Once the main steam drives the high pressure turbine 116, the steam is routed to the reheater absorption section 108, and the hot reheated steam output from the reheater absorption section 108 is used to drive the intermediate pressure turbine 118. The spray sections 110 and 112 may be used to control the final steam temperature at the inputs of the turbines 116 and 118 to be at desired setpoints. Finally, the steam from the intermediate pressure turbine 118 may be fed through a low pressure turbine system (not shown here), to a steam condenser (not shown here), where the steam is condensed to a liquid form, and the cycle begins again with various boiler feed pumps pumping the feedwater through a cascade of feedwater heater trains and then an economizer for the next cycle. The economizer section 114 is located in the flow of hot exhaust gases exiting from the boiler and uses the hot gases to transfer additional heat to the feedwater before the feedwater enters the water wall absorption section 102.
As illustrated in
As illustrated in
While not specifically illustrated in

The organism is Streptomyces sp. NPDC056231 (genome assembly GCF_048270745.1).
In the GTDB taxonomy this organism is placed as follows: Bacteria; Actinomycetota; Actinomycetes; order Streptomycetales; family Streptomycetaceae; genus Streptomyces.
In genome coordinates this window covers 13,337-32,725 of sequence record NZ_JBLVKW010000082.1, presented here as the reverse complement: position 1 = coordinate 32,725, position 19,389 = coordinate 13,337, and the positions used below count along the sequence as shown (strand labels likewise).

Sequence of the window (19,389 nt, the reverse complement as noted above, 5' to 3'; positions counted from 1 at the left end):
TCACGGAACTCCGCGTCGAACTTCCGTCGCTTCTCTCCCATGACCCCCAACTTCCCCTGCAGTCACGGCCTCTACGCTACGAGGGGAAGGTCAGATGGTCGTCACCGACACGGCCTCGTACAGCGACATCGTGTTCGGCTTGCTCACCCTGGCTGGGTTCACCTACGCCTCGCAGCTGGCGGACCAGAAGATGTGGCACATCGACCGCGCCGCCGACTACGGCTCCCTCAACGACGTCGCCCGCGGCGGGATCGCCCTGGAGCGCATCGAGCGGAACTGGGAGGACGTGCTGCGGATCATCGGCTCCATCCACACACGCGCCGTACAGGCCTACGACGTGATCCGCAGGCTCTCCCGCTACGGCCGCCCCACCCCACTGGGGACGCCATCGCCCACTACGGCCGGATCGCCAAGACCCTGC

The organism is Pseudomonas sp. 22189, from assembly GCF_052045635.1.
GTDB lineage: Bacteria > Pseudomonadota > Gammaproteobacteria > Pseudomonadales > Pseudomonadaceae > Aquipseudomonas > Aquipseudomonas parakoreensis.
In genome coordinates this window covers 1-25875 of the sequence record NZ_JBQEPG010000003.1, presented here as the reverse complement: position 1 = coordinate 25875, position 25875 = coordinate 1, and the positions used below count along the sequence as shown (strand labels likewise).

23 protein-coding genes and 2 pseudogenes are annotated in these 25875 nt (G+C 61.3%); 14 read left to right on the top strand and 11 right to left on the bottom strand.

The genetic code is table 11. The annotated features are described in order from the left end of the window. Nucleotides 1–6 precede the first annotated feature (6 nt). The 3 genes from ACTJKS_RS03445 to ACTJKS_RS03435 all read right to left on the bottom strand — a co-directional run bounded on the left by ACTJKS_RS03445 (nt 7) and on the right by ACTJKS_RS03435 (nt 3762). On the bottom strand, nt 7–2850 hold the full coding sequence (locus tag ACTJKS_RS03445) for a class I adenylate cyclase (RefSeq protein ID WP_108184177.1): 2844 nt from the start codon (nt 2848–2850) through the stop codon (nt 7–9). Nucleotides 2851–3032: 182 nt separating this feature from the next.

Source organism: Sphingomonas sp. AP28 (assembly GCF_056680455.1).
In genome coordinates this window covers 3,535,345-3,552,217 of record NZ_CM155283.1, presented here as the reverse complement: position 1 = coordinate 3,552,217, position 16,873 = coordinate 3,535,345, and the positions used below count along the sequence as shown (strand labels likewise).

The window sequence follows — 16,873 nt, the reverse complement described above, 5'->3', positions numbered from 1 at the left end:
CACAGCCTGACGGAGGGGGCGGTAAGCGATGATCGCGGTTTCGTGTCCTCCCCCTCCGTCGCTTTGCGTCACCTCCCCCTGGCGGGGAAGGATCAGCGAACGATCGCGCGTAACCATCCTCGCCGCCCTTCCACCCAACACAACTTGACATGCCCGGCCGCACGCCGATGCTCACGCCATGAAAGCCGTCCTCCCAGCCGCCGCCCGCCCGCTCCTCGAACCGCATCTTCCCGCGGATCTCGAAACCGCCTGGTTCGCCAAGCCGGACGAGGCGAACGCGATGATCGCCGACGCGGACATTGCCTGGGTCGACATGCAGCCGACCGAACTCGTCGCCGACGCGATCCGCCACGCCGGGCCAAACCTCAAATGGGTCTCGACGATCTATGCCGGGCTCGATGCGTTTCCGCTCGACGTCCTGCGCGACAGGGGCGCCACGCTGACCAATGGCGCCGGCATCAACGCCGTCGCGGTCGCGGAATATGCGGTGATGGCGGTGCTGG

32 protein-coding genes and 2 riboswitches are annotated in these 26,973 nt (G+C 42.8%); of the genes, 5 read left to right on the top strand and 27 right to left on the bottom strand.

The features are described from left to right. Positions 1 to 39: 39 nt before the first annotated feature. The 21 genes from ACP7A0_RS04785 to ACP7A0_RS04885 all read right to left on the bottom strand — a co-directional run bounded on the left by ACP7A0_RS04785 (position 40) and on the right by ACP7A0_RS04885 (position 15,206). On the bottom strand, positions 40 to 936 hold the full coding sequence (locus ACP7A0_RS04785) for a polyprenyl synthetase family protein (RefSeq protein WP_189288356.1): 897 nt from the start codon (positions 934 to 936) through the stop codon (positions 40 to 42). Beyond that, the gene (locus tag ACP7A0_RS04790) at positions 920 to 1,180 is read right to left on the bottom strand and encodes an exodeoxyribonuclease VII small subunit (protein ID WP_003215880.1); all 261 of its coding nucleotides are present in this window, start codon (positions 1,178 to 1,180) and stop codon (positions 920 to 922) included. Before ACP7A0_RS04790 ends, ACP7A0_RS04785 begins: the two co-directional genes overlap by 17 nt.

The performance monitoring system 140 also includes a performance monitoring engine 144 connected to a user interface 146 which may be located at or as part of, for example, a user workstation associated with the plant. The engine 144, which may be implemented for example in programming executed on a general purpose or a specially designed processor, periodically or at user specified times, obtains the data stored in the database 142 and analyses that data to implement performance monitoring, the results of which may be illustrated to a user via the user interface 146. In particular, the engine 144 performs statistical analysis on the stored data to produce certain types of information for the user to assist the user in viewing and understanding the manner in which the plant is able to operate, for example, from an efficiency standpoint. The statistical information generated by the engine 144 may also enable the user to more effectively modify the operation of the plant to increase the efficiency of the plant, or to at least understand the expected or achievable efficiency of the plant based on actual past performance of the plant.